After Empire: Scott, Naipaul, Rushdie by Michael Gorra

After Empire: Scott, Naipaul, Rushdie by Michael Gorra
After Empire: Scott, Naipaul, Rushdie by Michael Gorra After Empire: Scott, Naipaul, Rushdie by Michael Gorra After Empire: Scott, Naipaul, Rushdie by Michael Gorra (click images to enlarge)
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After Empire: Scott, Naipaul, Rushdie by Michael Gorra

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Description of After Empire: Scott, Naipaul, Rushdie by Michael Gorra

In After Empire Michael Gorra explores how three novelists of empire—Paul Scott, V. S. Naipaul, and Salman Rushdie—have charted the perpetually drawn and perpetually blurred boundaries of identity left in the wake of British imperialism.

Arguing against a model of cultural identity based on race, Gorra begins with Scott's portrait, in The Raj Quartet, of the character Hari Kumar—a seeming oxymoron, an "English boy with a dark brown skin," whose very existence undercuts the belief in an absolute distinction between England and India. He then turns to the opposed figures of Naipaul and Rushdie, the two great novelists of the Indian diaspora. Whereas Naipaul's long and controversial career maps the "deep disorder" spread by both imperialism and its passing, Rushdie demonstrates that certain consequences of that disorder, such as migrancy and mimicry, have themselves become creative forces.

After Empire provides engaging and enlightening readings of postcolonial fiction, showing how imperialism helped shape British national identity—and how, after the end of empire, that identity must now be reconfigured.




In After Empire, author Michael Gorra examines the issues of national identity and ethnicity as they pertain to the post-colonial novels about and out of India. While he touches briefly on earlier chroniclers of the Raj such as Rudyard Kipling and E.M. Forster, he concentrates on three of the most prominent novelists of the post-colonial era: Paul Scott, V.S. Naipaul, and Salman Rushdie. Mr. Gorra begins with Scott's devastating portrait of the twilight years of the Raj in India, The Raj Quartet,a series of novels written by an Englishman about the British rule of India. He then moves on to the great chronicler of the Indian diaspora,V. S. Naipaul, who is Indian by ancestry and Trinidadian by nationality. Finally, he turns his microscope on the work of the brilliant Bombay-born, London-based Salman Rushdie who sees the consequences of the diaspora event as creative rather than destructive.

After Empire is academic but accessible, and it is fascinating in what it has to say about the effects of Imperialism on the identities of those who colonized and those who were ruled. For anyone interested in the literature of the emerging world, Michael Gorra's book provides a base for thinking about post-colonial literature in general, and not just that from India alone.

Manufacturer Description

In After Empire Michael Gorra explores how three novelists of empire—Paul Scott, V. S. Naipaul, and Salman Rushdie—have charted the perpetually drawn and perpetually blurred boundaries of identity left in the wake of British imperialism.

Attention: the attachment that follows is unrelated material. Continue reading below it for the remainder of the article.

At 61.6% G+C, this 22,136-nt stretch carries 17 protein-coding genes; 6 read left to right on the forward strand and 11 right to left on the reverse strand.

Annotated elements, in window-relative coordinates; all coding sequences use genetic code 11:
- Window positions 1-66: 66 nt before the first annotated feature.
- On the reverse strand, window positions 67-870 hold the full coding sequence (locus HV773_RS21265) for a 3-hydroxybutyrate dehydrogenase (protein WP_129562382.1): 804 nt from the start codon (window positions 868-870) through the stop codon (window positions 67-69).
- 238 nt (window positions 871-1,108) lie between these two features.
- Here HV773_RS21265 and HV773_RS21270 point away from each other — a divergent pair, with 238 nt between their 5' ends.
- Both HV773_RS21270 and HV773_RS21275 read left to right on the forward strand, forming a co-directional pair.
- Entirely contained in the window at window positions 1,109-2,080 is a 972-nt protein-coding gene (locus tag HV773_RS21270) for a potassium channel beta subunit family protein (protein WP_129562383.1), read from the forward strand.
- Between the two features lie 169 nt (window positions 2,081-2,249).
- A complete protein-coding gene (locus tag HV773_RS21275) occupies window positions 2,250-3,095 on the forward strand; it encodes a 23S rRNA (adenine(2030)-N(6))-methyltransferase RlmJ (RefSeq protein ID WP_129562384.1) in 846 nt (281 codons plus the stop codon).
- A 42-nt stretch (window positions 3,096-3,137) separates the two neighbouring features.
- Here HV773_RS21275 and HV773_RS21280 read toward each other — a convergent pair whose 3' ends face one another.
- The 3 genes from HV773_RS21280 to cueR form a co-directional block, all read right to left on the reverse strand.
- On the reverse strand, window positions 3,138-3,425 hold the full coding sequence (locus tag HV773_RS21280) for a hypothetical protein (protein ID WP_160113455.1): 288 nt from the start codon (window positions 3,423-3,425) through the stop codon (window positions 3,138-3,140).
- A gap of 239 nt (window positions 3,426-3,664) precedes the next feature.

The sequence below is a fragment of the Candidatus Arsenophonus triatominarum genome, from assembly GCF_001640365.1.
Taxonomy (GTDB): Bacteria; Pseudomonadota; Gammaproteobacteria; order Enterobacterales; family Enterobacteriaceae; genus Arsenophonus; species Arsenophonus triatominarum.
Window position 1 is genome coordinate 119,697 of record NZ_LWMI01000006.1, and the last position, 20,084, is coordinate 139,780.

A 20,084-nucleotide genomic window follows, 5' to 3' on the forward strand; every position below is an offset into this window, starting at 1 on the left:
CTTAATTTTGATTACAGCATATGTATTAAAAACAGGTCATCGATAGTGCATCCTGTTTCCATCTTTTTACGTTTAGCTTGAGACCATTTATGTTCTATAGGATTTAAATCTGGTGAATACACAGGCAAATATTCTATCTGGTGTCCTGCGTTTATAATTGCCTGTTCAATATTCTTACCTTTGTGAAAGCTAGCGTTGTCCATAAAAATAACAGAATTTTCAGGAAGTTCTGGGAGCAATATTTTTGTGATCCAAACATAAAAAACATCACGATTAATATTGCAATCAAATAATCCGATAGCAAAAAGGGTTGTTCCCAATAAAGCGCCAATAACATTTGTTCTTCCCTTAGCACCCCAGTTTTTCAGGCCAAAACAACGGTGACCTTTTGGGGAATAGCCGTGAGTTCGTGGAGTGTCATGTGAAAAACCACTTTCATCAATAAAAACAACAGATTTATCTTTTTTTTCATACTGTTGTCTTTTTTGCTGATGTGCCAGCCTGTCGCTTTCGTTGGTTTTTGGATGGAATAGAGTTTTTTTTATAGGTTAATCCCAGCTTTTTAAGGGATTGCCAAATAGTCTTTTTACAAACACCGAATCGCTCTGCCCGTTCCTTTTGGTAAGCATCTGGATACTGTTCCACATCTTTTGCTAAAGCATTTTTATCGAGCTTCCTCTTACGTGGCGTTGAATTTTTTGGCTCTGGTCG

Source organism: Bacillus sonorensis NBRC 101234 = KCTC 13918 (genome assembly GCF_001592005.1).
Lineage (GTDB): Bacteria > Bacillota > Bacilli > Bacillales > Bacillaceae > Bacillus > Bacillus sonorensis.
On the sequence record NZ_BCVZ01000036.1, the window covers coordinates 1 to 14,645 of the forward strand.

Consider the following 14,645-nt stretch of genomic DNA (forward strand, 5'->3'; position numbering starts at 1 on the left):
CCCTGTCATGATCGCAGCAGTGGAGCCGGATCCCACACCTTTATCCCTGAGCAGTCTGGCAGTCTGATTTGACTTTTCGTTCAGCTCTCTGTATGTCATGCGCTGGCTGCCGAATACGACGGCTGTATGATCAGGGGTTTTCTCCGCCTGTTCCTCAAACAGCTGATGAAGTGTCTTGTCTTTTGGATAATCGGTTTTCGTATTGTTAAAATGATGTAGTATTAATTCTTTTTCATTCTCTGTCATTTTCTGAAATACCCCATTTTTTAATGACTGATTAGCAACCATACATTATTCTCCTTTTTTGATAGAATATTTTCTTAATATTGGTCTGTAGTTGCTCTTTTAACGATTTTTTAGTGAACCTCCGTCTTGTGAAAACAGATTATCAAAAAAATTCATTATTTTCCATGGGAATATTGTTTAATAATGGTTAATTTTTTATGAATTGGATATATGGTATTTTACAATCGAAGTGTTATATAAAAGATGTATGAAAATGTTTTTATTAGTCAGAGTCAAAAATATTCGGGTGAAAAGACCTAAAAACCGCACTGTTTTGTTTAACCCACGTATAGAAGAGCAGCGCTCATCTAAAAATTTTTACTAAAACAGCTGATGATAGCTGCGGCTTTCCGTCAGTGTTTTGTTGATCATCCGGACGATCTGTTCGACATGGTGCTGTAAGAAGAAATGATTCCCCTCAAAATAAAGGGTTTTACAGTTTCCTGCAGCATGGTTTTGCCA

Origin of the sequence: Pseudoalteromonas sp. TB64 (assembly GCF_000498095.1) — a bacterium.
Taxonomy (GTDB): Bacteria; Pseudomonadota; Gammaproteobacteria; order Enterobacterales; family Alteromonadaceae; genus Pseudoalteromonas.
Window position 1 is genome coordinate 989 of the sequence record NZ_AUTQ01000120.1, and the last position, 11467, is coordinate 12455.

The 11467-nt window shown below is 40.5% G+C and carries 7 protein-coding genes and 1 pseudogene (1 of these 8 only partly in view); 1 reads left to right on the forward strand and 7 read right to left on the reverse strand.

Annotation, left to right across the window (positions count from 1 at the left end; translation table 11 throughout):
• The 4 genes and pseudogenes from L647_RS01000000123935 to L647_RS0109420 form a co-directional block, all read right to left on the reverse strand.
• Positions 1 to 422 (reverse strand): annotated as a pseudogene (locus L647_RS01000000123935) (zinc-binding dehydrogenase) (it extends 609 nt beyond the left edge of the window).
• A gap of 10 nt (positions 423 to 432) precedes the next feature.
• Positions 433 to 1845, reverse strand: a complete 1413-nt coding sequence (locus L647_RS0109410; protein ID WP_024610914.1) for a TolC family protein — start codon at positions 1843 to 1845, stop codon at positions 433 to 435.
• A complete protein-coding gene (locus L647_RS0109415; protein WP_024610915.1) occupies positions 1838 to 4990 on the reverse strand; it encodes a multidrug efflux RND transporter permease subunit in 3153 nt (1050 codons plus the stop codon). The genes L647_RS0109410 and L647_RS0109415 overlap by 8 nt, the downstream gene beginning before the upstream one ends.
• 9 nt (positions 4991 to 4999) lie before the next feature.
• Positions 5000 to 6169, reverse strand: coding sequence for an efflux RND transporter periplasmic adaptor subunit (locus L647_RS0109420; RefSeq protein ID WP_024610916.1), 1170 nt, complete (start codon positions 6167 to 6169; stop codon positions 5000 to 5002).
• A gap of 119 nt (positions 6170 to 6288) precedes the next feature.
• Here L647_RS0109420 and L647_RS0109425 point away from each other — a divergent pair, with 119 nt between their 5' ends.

Arguing against a model of cultural identity based on race, Gorra begins with Scott's portrait, in The Raj Quartet, of the character Hari Kumar—a seeming oxymoron, an "English boy with a dark brown skin," whose very existence undercuts the belief in an absolute distinction between England and India. He then turns to the opposed figures of Naipaul and Rushdie, the two great novelists of the Indian diaspora. Whereas Naipaul's long and controversial career maps the "deep disorder" spread by both imperialism and its passing, Rushdie demonstrates that certain consequences of that disorder, such as migrancy and mimicry, have themselves become creative forces.

After Empire provides engaging and enlightening readings of postcolonial fiction, showing how imperialism helped shape British national identity—and how, after the end of empire, that identity must now be reconfigured.




In After Empire, author Michael Gorra examines the issues of national identity and ethnicity as they pertain to the post-colonial novels about and out of India. While he touches briefly on earlier chroniclers of the Raj such as Rudyard Kipling and E.M. Forster, he concentrates on three of the most prominent novelists of the post-colonial era: Paul Scott, V.S. Naipaul, and Salman Rushdie. Mr. Gorra begins with Scott's devastating portrait of the twilight years of the Raj in India, The Raj Quartet,a series of novels written by an Englishman about the British rule of India. He then moves on to the great chronicler of the Indian diaspora,V. S. Naipaul, who is Indian by ancestry and Trinidadian by nationality. Finally, he turns his microscope on the work of the brilliant Bombay-born, London-based Salman Rushdie who sees the consequences of the diaspora event as creative rather than destructive.

After Empire is academic but accessible, and it is fascinating in what it has to say about the effects of Imperialism on the identities of those who colonized and those who were ruled. For anyone interested in the literature of the emerging world, Michael Gorra's book provides a base for thinking about post-colonial literature in general, and not just that from India alone.